Elizabeth Murphy: This civic election will direct the next 30 years of planning

    1 of 1 2 of 1

      I am running for Vancouver city council with Neighbourhoods for a Sustainable Vancouver (NSV). There are many reasons for this.

      Foremost is my disappointment with the performance of Vision Vancouver this term. My colleagues and I in NSV worked in 2008 to help Vision Vancouver become our civic government as an alternative to the NPA. We did that on the strength of our perception of Gregor Robertson’s election platform and his promises to revive citizen’s involvement in governing our city. However, Vision Vancouver have not followed through on their promises.

      I know the municipal system since I have worked as a development officer in the city’s housing and properties department in the 1990s, and from a private sector perspective as a consultant, business woman, and community advocate in the civic and provincial process for over 30 years. My experience shows me that the last two Vancouver council majorities under the NPA and Vision Vancouver have taken the city in the wrong direction. They have moved us away from the livable city of which we are so proud, and have undermined sustainability contrary to their own stated mandate.

      Neighbourhoods for a Sustainable Vancouver is taking a new approach. NSV will implement a process to restore public confidence in city hall. This will benefit the community as well as the development industry because transparent processes will produce community supported results in an efficient time frame.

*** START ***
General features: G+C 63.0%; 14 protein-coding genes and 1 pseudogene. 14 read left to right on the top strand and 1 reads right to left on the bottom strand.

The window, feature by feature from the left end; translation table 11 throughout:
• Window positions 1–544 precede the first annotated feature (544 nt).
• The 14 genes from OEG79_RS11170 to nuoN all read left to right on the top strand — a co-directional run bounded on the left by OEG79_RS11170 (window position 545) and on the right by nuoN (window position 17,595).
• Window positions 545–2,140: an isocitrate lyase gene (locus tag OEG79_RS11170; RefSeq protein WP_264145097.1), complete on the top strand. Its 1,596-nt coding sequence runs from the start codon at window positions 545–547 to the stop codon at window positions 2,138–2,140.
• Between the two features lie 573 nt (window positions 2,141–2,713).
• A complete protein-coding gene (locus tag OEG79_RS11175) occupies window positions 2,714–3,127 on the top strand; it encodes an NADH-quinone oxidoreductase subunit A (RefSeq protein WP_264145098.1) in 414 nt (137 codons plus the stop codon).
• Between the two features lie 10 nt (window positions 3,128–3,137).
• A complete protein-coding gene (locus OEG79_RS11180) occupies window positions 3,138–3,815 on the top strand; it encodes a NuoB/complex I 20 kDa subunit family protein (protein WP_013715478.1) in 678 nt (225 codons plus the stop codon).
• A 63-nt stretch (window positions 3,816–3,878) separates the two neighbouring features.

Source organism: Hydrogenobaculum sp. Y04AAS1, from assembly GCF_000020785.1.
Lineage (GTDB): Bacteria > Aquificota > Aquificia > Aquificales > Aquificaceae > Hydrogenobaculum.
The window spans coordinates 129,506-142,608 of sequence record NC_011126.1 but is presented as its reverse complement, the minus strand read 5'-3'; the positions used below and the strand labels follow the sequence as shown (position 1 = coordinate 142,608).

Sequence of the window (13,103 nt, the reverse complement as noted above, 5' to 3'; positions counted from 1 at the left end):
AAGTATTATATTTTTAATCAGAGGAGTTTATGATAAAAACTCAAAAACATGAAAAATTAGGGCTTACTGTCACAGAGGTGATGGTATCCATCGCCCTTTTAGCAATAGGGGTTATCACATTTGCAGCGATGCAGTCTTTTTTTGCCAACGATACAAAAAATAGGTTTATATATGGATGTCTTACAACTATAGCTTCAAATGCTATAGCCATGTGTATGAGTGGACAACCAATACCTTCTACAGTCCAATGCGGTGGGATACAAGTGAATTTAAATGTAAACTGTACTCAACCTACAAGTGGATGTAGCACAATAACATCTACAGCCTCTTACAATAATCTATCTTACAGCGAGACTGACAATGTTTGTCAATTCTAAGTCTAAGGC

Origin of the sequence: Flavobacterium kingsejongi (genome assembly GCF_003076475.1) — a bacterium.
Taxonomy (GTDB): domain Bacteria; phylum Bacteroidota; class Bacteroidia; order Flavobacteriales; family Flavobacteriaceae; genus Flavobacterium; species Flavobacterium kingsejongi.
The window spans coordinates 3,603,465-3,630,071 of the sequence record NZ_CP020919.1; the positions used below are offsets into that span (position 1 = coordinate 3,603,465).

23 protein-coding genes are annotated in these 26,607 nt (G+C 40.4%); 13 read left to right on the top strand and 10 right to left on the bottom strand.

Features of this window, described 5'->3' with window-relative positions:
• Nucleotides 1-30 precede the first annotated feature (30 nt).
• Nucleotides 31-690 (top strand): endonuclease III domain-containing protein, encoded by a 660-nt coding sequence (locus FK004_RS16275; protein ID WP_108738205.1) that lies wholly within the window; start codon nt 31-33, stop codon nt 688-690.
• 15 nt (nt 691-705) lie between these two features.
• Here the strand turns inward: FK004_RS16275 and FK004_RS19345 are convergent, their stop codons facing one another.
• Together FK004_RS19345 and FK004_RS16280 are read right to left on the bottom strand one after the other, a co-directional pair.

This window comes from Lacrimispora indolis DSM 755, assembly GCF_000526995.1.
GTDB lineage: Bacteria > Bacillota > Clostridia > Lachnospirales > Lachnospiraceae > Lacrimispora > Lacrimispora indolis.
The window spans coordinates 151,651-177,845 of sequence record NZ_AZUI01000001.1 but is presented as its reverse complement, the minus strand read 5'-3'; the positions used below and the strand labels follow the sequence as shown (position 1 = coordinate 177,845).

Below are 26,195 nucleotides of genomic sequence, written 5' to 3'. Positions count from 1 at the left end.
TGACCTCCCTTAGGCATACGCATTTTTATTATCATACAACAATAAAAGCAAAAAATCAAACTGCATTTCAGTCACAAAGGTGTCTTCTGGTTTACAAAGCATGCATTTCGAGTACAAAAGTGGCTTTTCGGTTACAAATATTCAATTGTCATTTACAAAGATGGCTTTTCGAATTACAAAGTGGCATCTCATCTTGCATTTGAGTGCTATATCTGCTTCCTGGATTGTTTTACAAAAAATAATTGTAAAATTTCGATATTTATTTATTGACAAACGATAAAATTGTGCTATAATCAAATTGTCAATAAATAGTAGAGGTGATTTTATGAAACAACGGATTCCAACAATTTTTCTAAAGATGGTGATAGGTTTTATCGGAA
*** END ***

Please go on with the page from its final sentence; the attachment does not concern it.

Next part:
Under NSV, certainly development will take place, but decisions will be based on the public interest with a balanced approach to pace and scale with local area decision-making reflected in the outcomes.

      NSV only takes donations from individuals. We have not waited for the province to change the campaign finance rules to do this. This commitment allows NSV to be impartial and fair, representing all stakeholders without actual or perceived systemic influence from industry funding.

      The November 19 election is a critical turning point for the future of the City of Vancouver. Since Metro Vancouver’s Regional Growth Strategy was approved in July, the City of Vancouver must, within two years of adoption, provide a regional zoning plan called a “Regional Context Statement”, which will guide planning within the city for the next 30 years. This regional zoning plan will be created under the next city council.

      The Regional Context Statement will require Metro Vancouver approval including consistency with TransLink’s plans to use development to fund transit under what TransLink calls the “Hong Kong model”. Once these approvals are in place, any future changes to that plan will also require Metro Vancouver and TransLink approval. This is a transfer of considerable land use authority away from the City of Vancouver to senior governments and undermines local neighbourhood planning processes even further than they are today.